Last summer, the actor Matthew McConaughey lent his voice and star power to the White House’s push for action on gun safety following the deadly shooting at an elementary school in his hometown of Uvalde, Texas.
Now, he’s launching an endeavor to ensure that the $1 billion in school safety funding included in the law resulting from last year’s push, the Bipartisan Safer Communities Act, doesn’t go to waste.
“When these funds get disseminated the right way to where it’s needed, it’s gonna help,” McConaughey told POLITICO in an interview. “Is it the solution to any and all school violence? Hell no. Is it a step solid in the right direction? Hell yes.”
On Thursday, McConaughey launched the Greenlights Grant Initiative, a privately funded program intended to help smaller school districts and local education agencies (LEAs) apply for the competitive grants available under the law. The funding is meant to help establish safer and healthier learning environments and prevent and respond to acts of bullying, violence, and hate, as well as other educational programs.
The need for such a program first became clear, McConaughey said, when the actor and his wife, Camila, had dinner with Rep. Tony Gonzales (R-Texas) a few months after the bipartisan law was enacted. The lawmaker noted that only 12 of the 119 schools in his district had applied for grants under the law — and none got approved.
“We started to do research and said, ‘Is this a localized problem to that area?’ No. It’s a national problem,” McConaughey said. “We noticed it was happening all over the place that people were not aware or didn’t have the ability or the resources to fill out grants and write them competitively.”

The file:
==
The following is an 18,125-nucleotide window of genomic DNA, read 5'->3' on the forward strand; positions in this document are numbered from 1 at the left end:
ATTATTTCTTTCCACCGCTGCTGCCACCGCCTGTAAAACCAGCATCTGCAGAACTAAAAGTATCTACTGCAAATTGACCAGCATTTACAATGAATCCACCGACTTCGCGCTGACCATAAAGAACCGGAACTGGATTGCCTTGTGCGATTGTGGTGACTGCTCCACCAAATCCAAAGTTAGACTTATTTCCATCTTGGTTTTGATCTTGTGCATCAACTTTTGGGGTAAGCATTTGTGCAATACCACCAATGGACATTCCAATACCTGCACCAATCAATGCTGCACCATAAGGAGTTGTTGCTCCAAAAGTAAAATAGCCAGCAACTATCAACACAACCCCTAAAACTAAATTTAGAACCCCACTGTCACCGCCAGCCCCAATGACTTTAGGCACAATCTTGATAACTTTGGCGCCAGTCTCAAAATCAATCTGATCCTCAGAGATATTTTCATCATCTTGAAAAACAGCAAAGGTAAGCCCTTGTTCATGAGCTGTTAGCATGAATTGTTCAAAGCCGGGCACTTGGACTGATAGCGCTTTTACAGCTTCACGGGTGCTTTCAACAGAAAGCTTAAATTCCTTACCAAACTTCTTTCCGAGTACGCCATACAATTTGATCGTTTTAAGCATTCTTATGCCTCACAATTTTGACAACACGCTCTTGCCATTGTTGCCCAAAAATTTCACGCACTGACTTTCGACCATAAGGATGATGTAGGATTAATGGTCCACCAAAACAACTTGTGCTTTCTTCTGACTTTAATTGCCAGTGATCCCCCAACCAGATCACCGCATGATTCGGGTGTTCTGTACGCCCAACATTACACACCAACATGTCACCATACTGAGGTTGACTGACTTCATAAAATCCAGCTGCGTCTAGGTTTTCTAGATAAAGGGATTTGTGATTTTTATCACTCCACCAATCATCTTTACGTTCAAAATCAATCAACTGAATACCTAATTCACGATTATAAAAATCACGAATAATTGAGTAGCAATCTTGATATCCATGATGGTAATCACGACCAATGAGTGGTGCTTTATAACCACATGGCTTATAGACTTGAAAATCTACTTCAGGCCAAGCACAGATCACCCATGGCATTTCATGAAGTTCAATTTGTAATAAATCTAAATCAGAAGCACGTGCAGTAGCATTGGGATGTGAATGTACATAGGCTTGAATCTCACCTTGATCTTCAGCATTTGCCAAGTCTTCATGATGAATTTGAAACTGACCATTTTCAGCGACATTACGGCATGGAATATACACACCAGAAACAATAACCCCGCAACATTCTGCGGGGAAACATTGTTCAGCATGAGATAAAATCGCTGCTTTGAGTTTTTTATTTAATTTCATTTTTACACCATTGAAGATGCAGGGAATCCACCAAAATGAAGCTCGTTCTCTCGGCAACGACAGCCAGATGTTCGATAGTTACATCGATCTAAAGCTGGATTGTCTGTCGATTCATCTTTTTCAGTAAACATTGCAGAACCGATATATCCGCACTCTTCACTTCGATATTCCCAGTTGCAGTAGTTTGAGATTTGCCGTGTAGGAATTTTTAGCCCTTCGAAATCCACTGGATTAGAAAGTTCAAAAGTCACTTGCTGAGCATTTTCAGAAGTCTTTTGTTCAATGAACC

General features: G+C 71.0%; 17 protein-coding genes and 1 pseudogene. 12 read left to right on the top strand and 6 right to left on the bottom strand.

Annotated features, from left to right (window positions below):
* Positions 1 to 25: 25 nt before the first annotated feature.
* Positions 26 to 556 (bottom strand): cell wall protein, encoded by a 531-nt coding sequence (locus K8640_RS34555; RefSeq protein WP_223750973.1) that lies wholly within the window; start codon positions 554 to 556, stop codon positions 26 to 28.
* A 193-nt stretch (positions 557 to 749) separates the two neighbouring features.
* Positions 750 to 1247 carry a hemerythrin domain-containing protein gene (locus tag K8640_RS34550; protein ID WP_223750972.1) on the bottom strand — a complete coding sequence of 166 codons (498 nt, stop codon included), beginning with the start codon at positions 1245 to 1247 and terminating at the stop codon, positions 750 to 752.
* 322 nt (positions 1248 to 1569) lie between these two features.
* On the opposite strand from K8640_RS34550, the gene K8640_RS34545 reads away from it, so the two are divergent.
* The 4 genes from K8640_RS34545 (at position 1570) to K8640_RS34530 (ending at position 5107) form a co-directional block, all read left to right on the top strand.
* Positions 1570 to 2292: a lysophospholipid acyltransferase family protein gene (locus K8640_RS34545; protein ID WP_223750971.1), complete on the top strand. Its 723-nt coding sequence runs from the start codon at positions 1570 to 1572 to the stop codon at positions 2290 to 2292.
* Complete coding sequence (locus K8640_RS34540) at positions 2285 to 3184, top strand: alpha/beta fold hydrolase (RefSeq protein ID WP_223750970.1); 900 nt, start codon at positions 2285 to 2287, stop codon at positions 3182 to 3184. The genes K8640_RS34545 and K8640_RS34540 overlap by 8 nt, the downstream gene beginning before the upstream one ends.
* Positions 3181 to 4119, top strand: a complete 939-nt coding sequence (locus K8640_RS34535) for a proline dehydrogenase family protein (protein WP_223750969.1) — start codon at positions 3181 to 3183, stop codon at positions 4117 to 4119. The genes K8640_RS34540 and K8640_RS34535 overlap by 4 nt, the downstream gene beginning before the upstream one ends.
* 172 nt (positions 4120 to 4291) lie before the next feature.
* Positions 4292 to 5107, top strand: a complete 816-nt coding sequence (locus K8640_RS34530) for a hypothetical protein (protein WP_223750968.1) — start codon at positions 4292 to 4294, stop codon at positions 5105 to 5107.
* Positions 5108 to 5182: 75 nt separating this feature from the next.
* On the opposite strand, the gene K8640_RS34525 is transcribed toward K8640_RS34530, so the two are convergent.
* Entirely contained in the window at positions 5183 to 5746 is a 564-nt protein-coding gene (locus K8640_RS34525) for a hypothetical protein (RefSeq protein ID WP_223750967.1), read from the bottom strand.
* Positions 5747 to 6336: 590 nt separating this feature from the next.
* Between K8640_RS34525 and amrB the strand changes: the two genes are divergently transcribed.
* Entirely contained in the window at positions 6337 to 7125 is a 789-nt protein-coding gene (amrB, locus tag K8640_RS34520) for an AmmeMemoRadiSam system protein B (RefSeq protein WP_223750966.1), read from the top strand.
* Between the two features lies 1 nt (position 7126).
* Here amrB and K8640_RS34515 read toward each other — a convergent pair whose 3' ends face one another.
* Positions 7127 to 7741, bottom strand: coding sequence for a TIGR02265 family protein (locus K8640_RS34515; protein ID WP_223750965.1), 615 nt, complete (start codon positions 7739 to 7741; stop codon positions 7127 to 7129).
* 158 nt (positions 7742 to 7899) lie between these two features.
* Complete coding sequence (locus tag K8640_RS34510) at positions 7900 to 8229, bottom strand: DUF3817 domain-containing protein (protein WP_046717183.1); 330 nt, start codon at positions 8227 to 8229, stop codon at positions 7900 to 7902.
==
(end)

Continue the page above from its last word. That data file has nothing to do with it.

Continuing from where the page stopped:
Under the law, the grant money can be reallocated if it isn’t distributed by 2026. “That would make the passing of the bill a great symbol that wasn’t really activated and didn’t become useful, and I think that’d be a shame,” McConaughey said.
Part of the actor’s new effort involves a public awareness campaign with a spot featuring the actor himself and a website launched Thursday, all to ensure school districts know the funding is available. Additionally, the initiative will offer higher-need school districts multiple resources to help in applying for the grants — tutorials, webinars, guidebooks and even grant writing services at no cost.
Sasha Pudelski, the director of advocacy for AASA, The School Superintendents Association, said the initiative “doesn’t just tell multiple federal agencies to ‘do better’ — it will model for them how to target federal dollars to schools more equitably and how to level the playing field so that resource-poor communities have a fighting chance to pull down critical school safety funding.”
McConaughey, who met with several lawmakers in Washington last summer, has also established a strategic advisory board chaired by a group of bipartisan lawmakers who played key roles in the passage of the BSCA: Sen. Chris Murphy (D-Conn.), Sen. John Cornyn (R-Texas), Sen. Kyrsten Sinema (I-Ariz.), Sen. Thom Tillis (R-N.C.), Rep. James E. Clyburn (D-S.C.), and Gonzales.
“The long term goal is to simplify this process, because it is not simple at all,” McConaughey said.